The topic of artificial intelligence has gained enormous momentum since the success of ChatGPT. But the seemingly omniscient AI systems already fail at this simple logical question. Could you have answered it?

Developments in the field of artificial intelligence are progressing at a rapid pace. Since the successful launch of ChatGPT, AI systems have become increasingly important.

But are the large language models really as smart as they are always portrayed? A new study by the AI ​​research organization Laion has now shown that AI can also fail on a simple logical question.

AI fails on simple logic question

The researchers used a “conventional common sense problem” for their study. They used it to test the capabilities of large language models such as GPT-3.5/4, Gemini or LLaMa 2/3.

However, they come to a surprising conclusion: almost all major AI language models have failed to answer the researchers' logic question.

Here, we demonstrate a dramatic breakdown in the functioning and reasoning capabilities of state-of-the-art models trained at the largest available scales and claiming strong functioning.

The researchers did not try to trick the AI ​​systems because the logical question was “formulated in concise natural language” and can “easily be solved by humans.”

“The breakdown is dramatic because the models also show strong confidence in their incorrect solutions,” the researchers write in their summary. Even requests for the models to reconsider the incorrect solutions through a multi-stage re-evaluation did not lead to the correct answer to the question.

Could you have answered this question?

For their study, the researchers turned to the “Alice in Wonderland” problem. The respective AI had to answer a simple logic question based on the following problem formulation.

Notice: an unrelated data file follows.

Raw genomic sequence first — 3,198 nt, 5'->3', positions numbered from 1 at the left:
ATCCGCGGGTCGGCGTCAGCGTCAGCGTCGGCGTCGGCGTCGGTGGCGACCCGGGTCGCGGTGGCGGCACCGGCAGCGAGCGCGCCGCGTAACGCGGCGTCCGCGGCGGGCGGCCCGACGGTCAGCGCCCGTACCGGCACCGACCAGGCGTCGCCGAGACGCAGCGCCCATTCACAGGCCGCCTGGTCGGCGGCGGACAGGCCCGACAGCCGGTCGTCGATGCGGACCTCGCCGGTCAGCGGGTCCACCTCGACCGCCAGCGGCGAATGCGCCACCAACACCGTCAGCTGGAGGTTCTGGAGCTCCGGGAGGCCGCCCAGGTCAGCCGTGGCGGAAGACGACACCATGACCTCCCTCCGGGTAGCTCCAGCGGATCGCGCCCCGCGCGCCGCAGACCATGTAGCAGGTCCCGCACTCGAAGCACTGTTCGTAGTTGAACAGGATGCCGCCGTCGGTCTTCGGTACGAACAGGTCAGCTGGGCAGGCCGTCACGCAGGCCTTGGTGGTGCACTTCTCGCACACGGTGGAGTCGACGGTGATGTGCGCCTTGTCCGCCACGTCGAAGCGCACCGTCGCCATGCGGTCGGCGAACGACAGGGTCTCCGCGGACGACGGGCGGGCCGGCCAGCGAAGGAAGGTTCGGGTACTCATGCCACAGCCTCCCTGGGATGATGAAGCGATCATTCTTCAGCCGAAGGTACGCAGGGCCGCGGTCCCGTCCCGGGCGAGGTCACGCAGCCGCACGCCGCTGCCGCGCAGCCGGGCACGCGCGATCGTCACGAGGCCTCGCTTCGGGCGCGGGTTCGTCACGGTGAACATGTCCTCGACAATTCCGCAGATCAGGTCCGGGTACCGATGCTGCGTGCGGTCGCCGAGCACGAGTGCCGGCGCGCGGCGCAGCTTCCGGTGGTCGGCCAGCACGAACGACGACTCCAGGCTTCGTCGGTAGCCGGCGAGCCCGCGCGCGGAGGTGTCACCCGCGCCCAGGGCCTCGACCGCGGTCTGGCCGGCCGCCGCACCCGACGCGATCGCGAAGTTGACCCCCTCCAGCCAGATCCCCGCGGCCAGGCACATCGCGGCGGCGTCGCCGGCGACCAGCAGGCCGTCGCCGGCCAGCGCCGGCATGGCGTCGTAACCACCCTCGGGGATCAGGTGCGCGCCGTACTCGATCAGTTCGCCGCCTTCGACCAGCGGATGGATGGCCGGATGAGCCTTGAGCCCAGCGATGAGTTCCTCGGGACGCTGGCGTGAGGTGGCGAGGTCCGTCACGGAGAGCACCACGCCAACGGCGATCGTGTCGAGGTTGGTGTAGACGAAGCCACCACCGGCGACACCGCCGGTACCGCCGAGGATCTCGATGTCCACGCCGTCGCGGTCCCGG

Alice has N brothers and she also has M sisters. How many sisters does Alice's brother have?

For their study, the researchers used different versions, i.e. they used different numbers for N and M. For example, if the sentence is: “Alice has 3 brothers and she also has 2 sisters.” Then the answer to the question “How many sisters does Alice's brother have?” would in this case be three, since Alice is also a sister of her brothers.

The AI ​​models surveyed included OpenAI's GPT-3, GPT-4 and GPT-4o as well as Google's Gemini and Meta's Llama models. However, according to the results of the study, all AI models had problems solving the logic question. In some cases, they even insisted on their wrong solutions after repeated questions.

Only the new GPT-4o from OpenAI stood out from the crowd with a success rate of 65 percent. Claude 3 Opus, on the other hand, only got 43 percent of the questions right, while Google's Gemini Pro only got the right answer in 0.8 percent of cases.

Researchers raise questions about the capabilities of AI models

Based on the results of their study, the researchers at Laion are calling for “an urgent reassessment of the claimed capabilities” of large language models. To do this, the industry would have to create standardized benchmarks.

Only in this way can such “fundamental argumentation deficits” be identified that “remain undetected in the evaluation procedures and benchmarks currently used”.

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